Jianbing is a traditional snack meal often eaten for breakfast. A crepe made from a batter of wheat and grain flour, it is fried on a griddle with an egg and can be topped with scallions, crispy fried dough, cilantro, soy sauce and chili paste. The crepe is folded several times before serving. The result? A savoury pancake that is chewy and crispy at the same time. In Tianjin people like to stuff their jianbing with youtiao, which is fried bread stick. Tianjin people name it jianbing guozi, with guozi referring to the youtiao stuffing.
Why is it famous?
According to legend, jianbing was invented two thousand years ago during the Three Kingdoms period (220-280) when Zhuge Liang was faced with feeding an army of soldiers who’d lost their woks. Zhuge ordered his cooks to spread dough onto a copper-made griddle suspended over an open fire. The method worked and the resulting dish lifted his soldiers’ morale and they fought their way out of an ambush. Since then, jianbing has been passed down through generations of families living in Shandong.
Where to eat it?
Jianbing is found on nearly every street corner in China, especially outside subway stations where white-collar workers are often seen hovering around a jianbing stand waiting for a quick snack.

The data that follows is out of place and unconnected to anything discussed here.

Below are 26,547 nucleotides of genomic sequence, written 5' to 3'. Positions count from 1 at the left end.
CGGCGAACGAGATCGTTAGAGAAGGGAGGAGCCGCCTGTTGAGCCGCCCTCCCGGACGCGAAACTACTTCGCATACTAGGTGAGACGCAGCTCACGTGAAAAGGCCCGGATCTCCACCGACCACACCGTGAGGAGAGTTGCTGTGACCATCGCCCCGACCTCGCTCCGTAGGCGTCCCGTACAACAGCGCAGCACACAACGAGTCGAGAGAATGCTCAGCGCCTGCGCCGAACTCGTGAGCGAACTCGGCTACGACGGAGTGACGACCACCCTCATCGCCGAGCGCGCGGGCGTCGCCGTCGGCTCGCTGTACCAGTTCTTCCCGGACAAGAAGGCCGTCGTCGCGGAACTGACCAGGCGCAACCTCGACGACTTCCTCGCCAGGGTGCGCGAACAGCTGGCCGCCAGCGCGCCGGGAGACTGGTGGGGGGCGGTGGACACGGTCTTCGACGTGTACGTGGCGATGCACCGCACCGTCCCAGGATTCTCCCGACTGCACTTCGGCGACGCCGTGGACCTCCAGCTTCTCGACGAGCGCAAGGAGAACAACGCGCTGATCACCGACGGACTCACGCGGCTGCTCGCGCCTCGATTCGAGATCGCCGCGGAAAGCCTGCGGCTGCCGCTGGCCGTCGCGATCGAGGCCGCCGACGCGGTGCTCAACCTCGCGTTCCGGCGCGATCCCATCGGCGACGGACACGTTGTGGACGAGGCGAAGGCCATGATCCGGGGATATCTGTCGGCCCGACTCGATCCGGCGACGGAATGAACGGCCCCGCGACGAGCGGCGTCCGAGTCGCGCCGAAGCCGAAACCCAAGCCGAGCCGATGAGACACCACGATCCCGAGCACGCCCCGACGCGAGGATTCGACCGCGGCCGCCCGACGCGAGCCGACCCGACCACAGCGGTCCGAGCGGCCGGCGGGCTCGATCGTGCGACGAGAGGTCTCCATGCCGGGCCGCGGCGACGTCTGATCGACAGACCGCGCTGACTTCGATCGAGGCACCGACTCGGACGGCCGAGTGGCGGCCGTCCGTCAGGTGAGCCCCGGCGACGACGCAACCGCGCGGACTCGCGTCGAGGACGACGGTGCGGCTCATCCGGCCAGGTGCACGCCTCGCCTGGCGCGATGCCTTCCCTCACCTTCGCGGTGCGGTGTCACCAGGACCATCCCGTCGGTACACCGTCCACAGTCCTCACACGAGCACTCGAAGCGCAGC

But a young entrepreneur now wants to build a culinary empire based on serving up jianbing (which means ‘fried pancake’).
Last year He Chang, 32, had the idea of giving the traditional snack a makeover, with new sweet and savoury varieties. So he opened a jianbing store named Huangtaiji in the middle of Beijing’s central business district. He used weibo, China’s Twitter-equivalent, to market it by word-of-mouth and told Economic Information Daily that the store was expecting to make more than Rmb5 million ($813,000) in revenue in its first year. He plans to open five more outlets in the next few years with a goal of creating a “Starbucks-like” jianbing chain in China.
At Huangtaiji you can find jianbing guozi (including unique creations like chocolate jianbing). Address: Building 10, 1/F, 39 Jianwai SOHO, Third Ring Road Chaoyang District, Beijing (Tel: 86-10-5869 9887).
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